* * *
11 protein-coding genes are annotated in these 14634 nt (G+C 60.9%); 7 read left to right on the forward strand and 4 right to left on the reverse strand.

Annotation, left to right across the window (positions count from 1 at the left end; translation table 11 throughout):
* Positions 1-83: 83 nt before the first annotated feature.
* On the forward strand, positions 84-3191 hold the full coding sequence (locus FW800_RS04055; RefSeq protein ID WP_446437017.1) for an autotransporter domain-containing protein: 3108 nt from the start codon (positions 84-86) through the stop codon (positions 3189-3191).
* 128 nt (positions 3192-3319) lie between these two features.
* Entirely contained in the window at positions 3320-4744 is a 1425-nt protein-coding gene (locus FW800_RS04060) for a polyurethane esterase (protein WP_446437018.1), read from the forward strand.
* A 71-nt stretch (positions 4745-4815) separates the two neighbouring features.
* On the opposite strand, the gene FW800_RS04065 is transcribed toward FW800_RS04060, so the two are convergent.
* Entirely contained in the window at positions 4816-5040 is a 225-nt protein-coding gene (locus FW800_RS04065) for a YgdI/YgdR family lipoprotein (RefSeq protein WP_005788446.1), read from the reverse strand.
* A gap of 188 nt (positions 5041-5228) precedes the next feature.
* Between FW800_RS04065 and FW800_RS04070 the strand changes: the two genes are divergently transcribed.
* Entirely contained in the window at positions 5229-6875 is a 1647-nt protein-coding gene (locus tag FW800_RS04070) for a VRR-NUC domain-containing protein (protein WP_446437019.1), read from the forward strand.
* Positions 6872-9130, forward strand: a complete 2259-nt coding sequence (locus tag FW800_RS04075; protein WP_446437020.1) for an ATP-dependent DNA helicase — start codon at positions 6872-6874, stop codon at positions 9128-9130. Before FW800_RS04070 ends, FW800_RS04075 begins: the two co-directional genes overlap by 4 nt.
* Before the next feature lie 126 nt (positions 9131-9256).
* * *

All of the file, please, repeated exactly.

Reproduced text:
11 protein-coding genes are annotated in these 14634 nt (G+C 60.9%); 7 read left to right on the forward strand and 4 right to left on the reverse strand.

Annotation, left to right across the window (positions count from 1 at the left end; translation table 11 throughout):
* Positions 1-83: 83 nt before the first annotated feature.
* On the forward strand, positions 84-3191 hold the full coding sequence (locus FW800_RS04055; RefSeq protein ID WP_446437017.1) for an autotransporter domain-containing protein: 3108 nt from the start codon (positions 84-86) through the stop codon (positions 3189-3191).
* 128 nt (positions 3192-3319) lie between these two features.
* Entirely contained in the window at positions 3320-4744 is a 1425-nt protein-coding gene (locus FW800_RS04060) for a polyurethane esterase (protein WP_446437018.1), read from the forward strand.
* A 71-nt stretch (positions 4745-4815) separates the two neighbouring features.
* On the opposite strand, the gene FW800_RS04065 is transcribed toward FW800_RS04060, so the two are convergent.
* Entirely contained in the window at positions 4816-5040 is a 225-nt protein-coding gene (locus FW800_RS04065) for a YgdI/YgdR family lipoprotein (RefSeq protein WP_005788446.1), read from the reverse strand.
* A gap of 188 nt (positions 5041-5228) precedes the next feature.
* Between FW800_RS04065 and FW800_RS04070 the strand changes: the two genes are divergently transcribed.
* Entirely contained in the window at positions 5229-6875 is a 1647-nt protein-coding gene (locus tag FW800_RS04070) for a VRR-NUC domain-containing protein (protein WP_446437019.1), read from the forward strand.
* Positions 6872-9130, forward strand: a complete 2259-nt coding sequence (locus tag FW800_RS04075; protein WP_446437020.1) for an ATP-dependent DNA helicase — start codon at positions 6872-6874, stop codon at positions 9128-9130. Before FW800_RS04070 ends, FW800_RS04075 begins: the two co-directional genes overlap by 4 nt.
* Before the next feature lie 126 nt (positions 9131-9256).